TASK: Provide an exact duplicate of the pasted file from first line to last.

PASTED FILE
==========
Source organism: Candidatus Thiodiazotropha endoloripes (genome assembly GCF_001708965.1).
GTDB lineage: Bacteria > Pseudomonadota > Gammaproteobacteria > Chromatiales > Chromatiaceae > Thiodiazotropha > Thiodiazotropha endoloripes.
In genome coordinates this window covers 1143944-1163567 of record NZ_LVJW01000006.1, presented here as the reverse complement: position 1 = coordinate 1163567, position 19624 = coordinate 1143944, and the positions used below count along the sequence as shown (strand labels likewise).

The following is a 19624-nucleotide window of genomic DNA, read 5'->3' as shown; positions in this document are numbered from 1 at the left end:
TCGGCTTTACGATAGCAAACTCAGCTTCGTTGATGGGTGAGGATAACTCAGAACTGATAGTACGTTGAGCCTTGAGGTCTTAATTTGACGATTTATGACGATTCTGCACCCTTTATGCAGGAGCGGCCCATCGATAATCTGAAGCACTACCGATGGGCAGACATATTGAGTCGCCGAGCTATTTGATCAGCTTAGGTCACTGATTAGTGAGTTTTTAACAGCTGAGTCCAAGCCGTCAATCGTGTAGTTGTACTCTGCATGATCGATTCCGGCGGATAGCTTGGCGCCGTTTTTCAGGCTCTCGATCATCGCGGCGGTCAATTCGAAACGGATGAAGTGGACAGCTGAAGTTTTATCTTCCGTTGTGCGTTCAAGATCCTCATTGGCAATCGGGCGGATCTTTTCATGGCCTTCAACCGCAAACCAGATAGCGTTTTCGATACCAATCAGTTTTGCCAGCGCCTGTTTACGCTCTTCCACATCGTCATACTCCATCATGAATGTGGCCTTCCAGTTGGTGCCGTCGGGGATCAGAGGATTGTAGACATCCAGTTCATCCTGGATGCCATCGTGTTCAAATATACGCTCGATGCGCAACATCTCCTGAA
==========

Source organism: Candidatus Thiodiazotropha endoloripes (genome assembly GCF_001708965.1).
GTDB lineage: Bacteria > Pseudomonadota > Gammaproteobacteria > Chromatiales > Chromatiaceae > Thiodiazotropha > Thiodiazotropha endoloripes.
In genome coordinates this window covers 1143944-1163567 of record NZ_LVJW01000006.1, presented here as the reverse complement: position 1 = coordinate 1163567, position 19624 = coordinate 1143944, and the positions used below count along the sequence as shown (strand labels likewise).

The following is a 19624-nucleotide window of genomic DNA, read 5'->3' as shown; positions in this document are numbered from 1 at the left end:
TCGGCTTTACGATAGCAAACTCAGCTTCGTTGATGGGTGAGGATAACTCAGAACTGATAGTACGTTGAGCCTTGAGGTCTTAATTTGACGATTTATGACGATTCTGCACCCTTTATGCAGGAGCGGCCCATCGATAATCTGAAGCACTACCGATGGGCAGACATATTGAGTCGCCGAGCTATTTGATCAGCTTAGGTCACTGATTAGTGAGTTTTTAACAGCTGAGTCCAAGCCGTCAATCGTGTAGTTGTACTCTGCATGATCGATTCCGGCGGATAGCTTGGCGCCGTTTTTCAGGCTCTCGATCATCGCGGCGGTCAATTCGAAACGGATGAAGTGGACAGCTGAAGTTTTATCTTCCGTTGTGCGTTCAAGATCCTCATTGGCAATCGGGCGGATCTTTTCATGGCCTTCAACCGCAAACCAGATAGCGTTTTCGATACCAATCAGTTTTGCCAGCGCCTGTTTACGCTCTTCCACATCGTCATACTCCATCATGAATGTGGCCTTCCAGTTGGTGCCGTCGGGGATCAGAGGATTGTAGACATCCAGTTCATCCTGGATGCCATCGTGTTCAAATATACGCTCGATGCGCAACATCTCCTGAA